Understand that by submitting an entry, you permit us to reprint and publish entry to promote you and/or the work of Ageless Authors in anthologies, news stories or critical reviews. We will coordinate those kinds of uses with you.

Don’t… submit directly to Ageless Authors by email or regular mail.

Don’t… provide page numbers. No footers or headers, no endnotes and especially no footnotes. We just want your creative writing, not sources or explanations of your writing. This makes editing easier if we select the work for publishing.

Don’t… enter with the idea that you can continue to work on your entry. Judging will be done throughout the contest, so writing cannot.

All contact information supplied with submissions can be used to inform entrants about future contests, anthologies or any other activity of Ageless Authors. We will never sell your contact info to a third party.

If you have any trouble submitting, ask your kids or grandkids. After all, you taught them how to use a spoon.


A Lament from Executive Director Larry Upshaw:

Most people who participate in Ageless Authors writing contests understand the requirements and limitations of our effort. They are, for the most part, grateful that we are able to make the offerings we do. But occasionally I receive an email like the following:

“Interesting. You have one of the highest entry fees for submissions/contests. And we are seniors. Most on fixed incomes. Jeez. What a shame.”

This one time, admittedly frustrated, I replied with this:

“And I have created Ageless Authors without the aid of a larger organization, which most other contest groups have. Our efforts are aimed at a relatively small group of writers age 65 and older ONLY. As far as we know, we are the only contests which operate exclusively for this group. I personally subsidize the workings of Ageless Authors each month. I hope some day to at least break even, but after three years of contests we still lose money because of costs of publicizing our efforts and of publishing.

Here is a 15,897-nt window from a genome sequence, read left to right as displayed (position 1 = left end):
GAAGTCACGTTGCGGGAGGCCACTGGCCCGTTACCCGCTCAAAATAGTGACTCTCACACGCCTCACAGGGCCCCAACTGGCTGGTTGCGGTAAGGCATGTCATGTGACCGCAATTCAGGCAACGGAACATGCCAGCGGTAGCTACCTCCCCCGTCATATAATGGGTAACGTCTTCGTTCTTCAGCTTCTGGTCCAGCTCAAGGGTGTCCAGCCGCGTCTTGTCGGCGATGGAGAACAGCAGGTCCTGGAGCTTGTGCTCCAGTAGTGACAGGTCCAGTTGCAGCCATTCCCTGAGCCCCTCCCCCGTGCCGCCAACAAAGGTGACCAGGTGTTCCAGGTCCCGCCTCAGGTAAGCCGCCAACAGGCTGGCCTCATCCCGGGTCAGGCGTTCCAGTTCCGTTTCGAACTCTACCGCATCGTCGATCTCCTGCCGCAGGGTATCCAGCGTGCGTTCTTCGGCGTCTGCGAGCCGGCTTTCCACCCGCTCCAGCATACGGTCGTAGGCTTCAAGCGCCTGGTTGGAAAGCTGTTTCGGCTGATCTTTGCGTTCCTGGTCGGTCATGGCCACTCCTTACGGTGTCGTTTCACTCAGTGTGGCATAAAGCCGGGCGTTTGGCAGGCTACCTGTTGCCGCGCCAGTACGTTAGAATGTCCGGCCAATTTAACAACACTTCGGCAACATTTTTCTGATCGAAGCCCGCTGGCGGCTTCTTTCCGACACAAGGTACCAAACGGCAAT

“Everyone who helps our efforts is a volunteer, including my own many hundreds of hours on a continuing basis. We have recruited a stellar group of contest judges who read and evaluate the work. Most are writers, editors, teachers and experienced judges of other contests. We reward cash prizes, certificates and publishing to those who present the best work. Each contestant receives comments on his or her story or poem. We encourage each judge, if they are so inclined, to suggest ways that each submitter could improve their work. We look at each piece as a work in progress. We would like nothing better than to see that first-draft short story fleshed out into a novel or screenplay or a poem inspire the poet to produce an entire book of them.

“Constructive criticism and a pathway forward is something not every contest offers. In fact, you can get that kind of critique from other organizations, and that kind of service often costs $100 or more. And our research indicates that many who offer these services are very young and inexperienced, so we know that what we offer is worth the money.

“We average more than 300 entries from all over the world in each contest, so those who take part in this effort don’t believe this is “a shame.” We get comments all the time about how wonderful this is and how grateful people are to have this available.

Would you prefer we just not do it?

Larry Upshaw

Within a few minutes of sending this email, I received an apology and a request that I continue this “labor of love.”